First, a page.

Pick of the Day: A story told through Google Maps
Dinty W. Moore, an Ohio University professor who may have the greatest excuse on the planet to use his middle initial, might need an existential detective. In an essay that Utne magazine blogged about last week Moore writes about his strange and coincidental run-ins with the late literary lion George Plimpton.
But there's a twist, or what passes for a twist these days when even the simplest yarns have to be tricked out with interactive online maps to add frisson. In this case, Moore tells his hysterical tale with the aid of Google maps (how wonderfully Plimptonesque), recalling first meeting Plimpton as a college student at the University of Pittsburgh in 1977 and encountering him a few times later in life.
Here's how you read Moore's piece: On a Google Maps page, readers click through a series of a chronologically ordered headlines in the left-hand column, each headline denoting a strand of Moore's narrative chronicling how he first met Plimpton and continued running into him over the years in various locations. When each headline is clicked, a pop-up bubble appears to right, on top of the big Google map, over the specific location where Moore describes his own whereabouts and run-ins with Plimpton.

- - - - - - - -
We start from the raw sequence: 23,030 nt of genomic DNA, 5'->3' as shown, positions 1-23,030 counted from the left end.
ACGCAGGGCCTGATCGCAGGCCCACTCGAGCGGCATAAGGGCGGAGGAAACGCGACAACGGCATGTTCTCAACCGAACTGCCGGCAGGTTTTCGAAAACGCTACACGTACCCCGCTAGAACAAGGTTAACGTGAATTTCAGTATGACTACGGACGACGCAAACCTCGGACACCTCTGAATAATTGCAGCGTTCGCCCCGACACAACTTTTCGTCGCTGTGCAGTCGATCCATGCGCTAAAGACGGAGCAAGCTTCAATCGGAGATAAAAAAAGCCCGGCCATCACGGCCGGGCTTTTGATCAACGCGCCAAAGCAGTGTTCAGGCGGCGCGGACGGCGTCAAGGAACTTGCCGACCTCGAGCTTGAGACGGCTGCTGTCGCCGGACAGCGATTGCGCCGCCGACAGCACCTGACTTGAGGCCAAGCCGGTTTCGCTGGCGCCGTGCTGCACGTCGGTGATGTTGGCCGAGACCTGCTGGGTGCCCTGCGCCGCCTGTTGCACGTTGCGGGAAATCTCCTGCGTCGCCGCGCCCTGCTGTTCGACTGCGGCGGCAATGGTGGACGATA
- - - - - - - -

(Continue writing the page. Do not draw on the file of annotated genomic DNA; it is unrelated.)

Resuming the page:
It's a very suspenseful story with delightfully implausible twists. It starts out with Moore, then an editor of the student newspaper, picking up Plimpton at the Pittsburgh airport in his $400 Datsun, doped up and hankering for some egg rolls. Plimpton, the longtime editor of The Paris Review who pioneered participatory journalism, was invited to speak on campus and Moore was the lucky designated student with the honor of escorting him around. The story continues, one Google Map pop-up bubble at a time, as Moore recalls running into Plimpton in Manhattan across from a record store, and then years later, at a writing conference. His essay reminded me of the great 2004 film "I Heart Huckabees" in which the main character, played by Jason Schwartzman, runs into a stranger three times, and hires two "existential detectives" played by Dustin Hoffman and Lily Tomlin to figure out why.
Moore, a professor and author who now directs Ohio University's creative writing program, writes with an amusing deadpan style that derives its humor and suspense from the accumulation of weird details. I liked the Google Maps application, especially since I am not familiar with the exact geography of Pittsburgh and other parts of the state. In journalism circles, incorporating maps into online stories has become a trend -- the subject of a YouTube tutorial, care of the esteemed Knight Center for Journalism, for those out there who want to learn more.
But in Moore's essay, the maps tool was also distracting, and it took me a lot longer than it should have to complete his tight story. In other words, I am not sure if the maps idea was more gimmicky than essential. Even in 2010, not everything written on the Internet has to be interactive. Right?
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